A Tale of Two Cities

The Classics

Part of Making Movies in New York: 1911
Saturday, June 4, 2011, 6:00 p.m.

Live music by Donald Sosin

As film technique grew increasingly sophisticated, two local studios, Vitagraph and Thanhouser, attempted to silence the industry’s critics by putting the work of the masters on nickelodeon screens. (Program approximately 80 mins.)

Lady Godiva
Dir. Charles Kent. 35mm print courtesy of Library of Congress. Vitagraph Studio. With Julia Swayne Gordon, Robert Gaillard, and Kate Price. Based on a poem by Alfred Lord Tennyson. Because she “loathed to see them taxed,” Lady Godiva gives her all for her subjects.

Pillars of Society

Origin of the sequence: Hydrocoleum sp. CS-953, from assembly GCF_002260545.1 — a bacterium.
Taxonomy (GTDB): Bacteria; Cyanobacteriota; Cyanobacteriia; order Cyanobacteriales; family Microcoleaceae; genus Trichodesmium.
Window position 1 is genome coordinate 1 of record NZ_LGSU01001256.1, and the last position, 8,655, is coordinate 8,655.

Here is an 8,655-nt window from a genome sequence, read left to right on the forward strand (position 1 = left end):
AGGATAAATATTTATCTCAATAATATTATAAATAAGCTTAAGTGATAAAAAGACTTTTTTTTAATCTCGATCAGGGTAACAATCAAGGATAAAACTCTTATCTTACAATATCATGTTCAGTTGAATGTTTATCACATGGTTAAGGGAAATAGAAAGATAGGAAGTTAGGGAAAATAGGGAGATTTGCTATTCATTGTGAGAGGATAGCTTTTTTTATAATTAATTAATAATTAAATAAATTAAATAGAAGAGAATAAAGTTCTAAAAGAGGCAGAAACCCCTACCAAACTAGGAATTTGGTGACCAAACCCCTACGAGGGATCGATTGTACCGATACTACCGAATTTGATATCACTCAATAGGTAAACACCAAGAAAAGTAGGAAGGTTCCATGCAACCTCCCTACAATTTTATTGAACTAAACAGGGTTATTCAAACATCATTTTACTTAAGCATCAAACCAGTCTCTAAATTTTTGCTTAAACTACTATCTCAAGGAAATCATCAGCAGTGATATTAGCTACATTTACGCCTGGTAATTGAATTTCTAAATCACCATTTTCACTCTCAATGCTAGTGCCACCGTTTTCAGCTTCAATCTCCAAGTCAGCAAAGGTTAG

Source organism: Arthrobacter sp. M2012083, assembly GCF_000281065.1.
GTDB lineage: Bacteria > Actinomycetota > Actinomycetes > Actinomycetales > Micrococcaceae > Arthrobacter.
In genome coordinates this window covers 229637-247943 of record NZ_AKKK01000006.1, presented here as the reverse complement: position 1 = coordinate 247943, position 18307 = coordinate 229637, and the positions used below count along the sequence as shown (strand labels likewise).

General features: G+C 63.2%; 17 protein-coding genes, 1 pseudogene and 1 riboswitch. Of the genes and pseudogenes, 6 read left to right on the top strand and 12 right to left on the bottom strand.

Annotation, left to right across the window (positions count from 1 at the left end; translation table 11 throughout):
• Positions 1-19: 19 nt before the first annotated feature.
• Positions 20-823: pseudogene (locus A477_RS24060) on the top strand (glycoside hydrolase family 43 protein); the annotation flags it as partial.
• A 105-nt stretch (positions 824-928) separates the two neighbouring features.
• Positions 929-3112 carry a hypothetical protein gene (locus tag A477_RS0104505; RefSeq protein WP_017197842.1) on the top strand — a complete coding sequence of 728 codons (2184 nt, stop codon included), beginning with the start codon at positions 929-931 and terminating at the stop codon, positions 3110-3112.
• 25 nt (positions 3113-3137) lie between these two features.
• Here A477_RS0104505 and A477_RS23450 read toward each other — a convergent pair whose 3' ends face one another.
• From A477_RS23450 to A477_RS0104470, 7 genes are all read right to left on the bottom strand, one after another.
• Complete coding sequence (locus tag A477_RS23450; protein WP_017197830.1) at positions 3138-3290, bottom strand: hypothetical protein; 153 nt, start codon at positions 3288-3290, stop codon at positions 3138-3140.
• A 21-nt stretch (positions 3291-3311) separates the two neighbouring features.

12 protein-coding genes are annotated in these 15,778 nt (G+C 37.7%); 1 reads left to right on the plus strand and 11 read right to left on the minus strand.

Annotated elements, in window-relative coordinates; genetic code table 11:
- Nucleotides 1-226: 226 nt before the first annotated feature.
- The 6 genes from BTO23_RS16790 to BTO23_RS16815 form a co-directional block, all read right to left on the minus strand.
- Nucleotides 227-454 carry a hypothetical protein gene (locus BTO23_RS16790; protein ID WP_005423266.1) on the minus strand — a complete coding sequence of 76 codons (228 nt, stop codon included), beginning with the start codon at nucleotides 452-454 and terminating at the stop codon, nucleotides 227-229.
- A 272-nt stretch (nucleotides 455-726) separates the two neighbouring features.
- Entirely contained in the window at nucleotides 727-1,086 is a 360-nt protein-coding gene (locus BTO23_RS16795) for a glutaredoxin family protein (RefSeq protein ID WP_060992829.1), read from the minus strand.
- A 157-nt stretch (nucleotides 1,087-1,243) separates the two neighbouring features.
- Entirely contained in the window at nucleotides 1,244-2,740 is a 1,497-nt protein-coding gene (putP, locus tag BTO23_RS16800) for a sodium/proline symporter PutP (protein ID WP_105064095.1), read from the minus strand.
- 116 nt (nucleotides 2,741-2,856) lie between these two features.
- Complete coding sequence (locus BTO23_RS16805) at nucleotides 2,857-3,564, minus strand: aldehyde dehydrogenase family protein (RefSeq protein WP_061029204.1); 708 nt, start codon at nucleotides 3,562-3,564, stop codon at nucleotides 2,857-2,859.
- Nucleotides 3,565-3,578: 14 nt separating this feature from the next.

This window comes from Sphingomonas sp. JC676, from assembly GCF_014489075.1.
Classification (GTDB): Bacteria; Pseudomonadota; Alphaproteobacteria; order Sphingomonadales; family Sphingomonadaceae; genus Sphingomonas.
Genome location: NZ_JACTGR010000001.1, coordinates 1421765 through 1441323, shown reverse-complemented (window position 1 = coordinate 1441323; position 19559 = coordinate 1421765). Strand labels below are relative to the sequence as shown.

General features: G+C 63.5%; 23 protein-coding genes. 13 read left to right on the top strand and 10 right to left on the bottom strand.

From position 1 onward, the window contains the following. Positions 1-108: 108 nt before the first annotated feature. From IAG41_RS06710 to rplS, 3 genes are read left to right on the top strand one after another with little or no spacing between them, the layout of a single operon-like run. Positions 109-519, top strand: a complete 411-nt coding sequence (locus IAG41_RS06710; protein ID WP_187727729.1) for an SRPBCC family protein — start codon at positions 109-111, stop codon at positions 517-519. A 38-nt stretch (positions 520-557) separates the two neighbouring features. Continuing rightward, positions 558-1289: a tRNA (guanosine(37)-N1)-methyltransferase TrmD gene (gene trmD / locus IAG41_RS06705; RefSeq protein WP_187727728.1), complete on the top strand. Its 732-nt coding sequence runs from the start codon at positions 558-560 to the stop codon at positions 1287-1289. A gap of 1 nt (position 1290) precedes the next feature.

35mm print courtesy of George Eastman House. Thanhouser Studio. With Martin Faust and Julia M. Taylor. Based on a play by Henrik Ibsen. In a series of groundbreaking theatrical adaptations, New Rochelle’s Thanhouser was the first studio to bring the work of Henrik Ibsen to the screen.

16mm print courtesy of Library of Congress. Thanhouser Studio. With William Russell and Marguerite Snow. Based on a poem by Sir Walter Scott. The “gallant young Lochinvar” and his stolen bride lead their pursuers on a merry chase.

A Tale of Two Cities
Dir. William Humphrey. 30 mins. 35mm print courtesy of UCLA Film & TV Archive. Vitagraph Studio. With Maurice Costello, Florence Turner, and John Bunny. Based on the novel by Charles Dickens. Recently restored by UCLA, this three-reel Dickens adaptation was one of the longest and most elaborate films produced in America.

Free with Museum admission.

Download the program notes